Based upon an increase in the number of job ads and calls we have received for recruiting assistance, we expect more companies will attempt to hire in Q4. However, it remains unclear if hiring managers are willing to pay what it appropriately takes to staff an experienced research professional. We believe the battle between hiring managers and Human Resources for higher salaries will intensify in Q4 and well into 2011.
Bottom line: we expect a brief burst of hiring in Q4 with employers keeping a very tight reign on salaries.
Only time will tell if employers can see the forest for the trees as many research positions remain unstaffed.Top
Despite the summer months acting as the traditional vacation season within the MR industry, we are seeing an increased demand for researchers at all levels. After two years of downsizing, companies want (and in our opinion--need) to hire.
Among the emerging trends: Growing demand for:
This is all good news.
Unfortunately, many employers continue to believe candidates should be "pleased" to receive any job offer in the current economy. Few seem to understand good candidates--who are always in demand--need to be "wooed" with attractive offers to secure an acceptance.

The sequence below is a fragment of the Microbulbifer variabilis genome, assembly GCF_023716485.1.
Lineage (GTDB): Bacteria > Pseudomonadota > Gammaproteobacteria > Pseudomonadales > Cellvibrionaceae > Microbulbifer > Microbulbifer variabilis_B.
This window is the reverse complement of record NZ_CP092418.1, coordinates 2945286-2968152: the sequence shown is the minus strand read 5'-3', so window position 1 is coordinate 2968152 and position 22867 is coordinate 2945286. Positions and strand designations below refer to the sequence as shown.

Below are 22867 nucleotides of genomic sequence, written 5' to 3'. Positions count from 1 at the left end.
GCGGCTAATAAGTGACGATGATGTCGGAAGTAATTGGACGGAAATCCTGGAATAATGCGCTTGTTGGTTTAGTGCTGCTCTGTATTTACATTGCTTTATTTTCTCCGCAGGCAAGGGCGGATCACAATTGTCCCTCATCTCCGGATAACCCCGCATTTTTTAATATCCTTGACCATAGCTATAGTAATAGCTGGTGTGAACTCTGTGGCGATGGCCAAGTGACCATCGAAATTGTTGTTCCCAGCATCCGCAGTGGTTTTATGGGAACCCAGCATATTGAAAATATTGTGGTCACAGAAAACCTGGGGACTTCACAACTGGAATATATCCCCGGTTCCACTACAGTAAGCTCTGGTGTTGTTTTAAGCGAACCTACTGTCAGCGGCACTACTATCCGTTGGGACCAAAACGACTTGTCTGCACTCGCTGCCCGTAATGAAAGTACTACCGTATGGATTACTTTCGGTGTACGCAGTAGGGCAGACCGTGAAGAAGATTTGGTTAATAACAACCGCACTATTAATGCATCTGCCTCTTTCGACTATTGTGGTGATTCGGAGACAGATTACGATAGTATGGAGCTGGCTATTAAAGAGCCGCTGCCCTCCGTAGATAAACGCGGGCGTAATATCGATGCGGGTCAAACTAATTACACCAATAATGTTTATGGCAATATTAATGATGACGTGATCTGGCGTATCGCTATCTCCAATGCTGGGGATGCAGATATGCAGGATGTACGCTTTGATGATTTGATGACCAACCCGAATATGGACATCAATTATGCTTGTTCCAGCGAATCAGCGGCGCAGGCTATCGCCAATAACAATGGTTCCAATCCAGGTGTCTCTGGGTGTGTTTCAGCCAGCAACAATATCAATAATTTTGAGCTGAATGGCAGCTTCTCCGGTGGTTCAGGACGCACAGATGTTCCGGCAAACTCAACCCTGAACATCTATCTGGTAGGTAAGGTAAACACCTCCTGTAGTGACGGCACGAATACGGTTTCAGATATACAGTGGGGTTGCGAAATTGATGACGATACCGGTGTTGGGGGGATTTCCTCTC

Candidates with whom we speak are increasingly open to discussions and exploring new positions but remain cautious about making a career move.
Interestingly, we are also seeing employers make aggressive counter offers to keep good researchers on their teams. Before accepting an offer and resigning, candidates need to consider how they may handle counteroffer situations. We will gladly help candidates navigate this important topic to help maximize their long-term career potential.Top
As we approach the end of the first quarter, I wanted to share our perspective on the job market with you.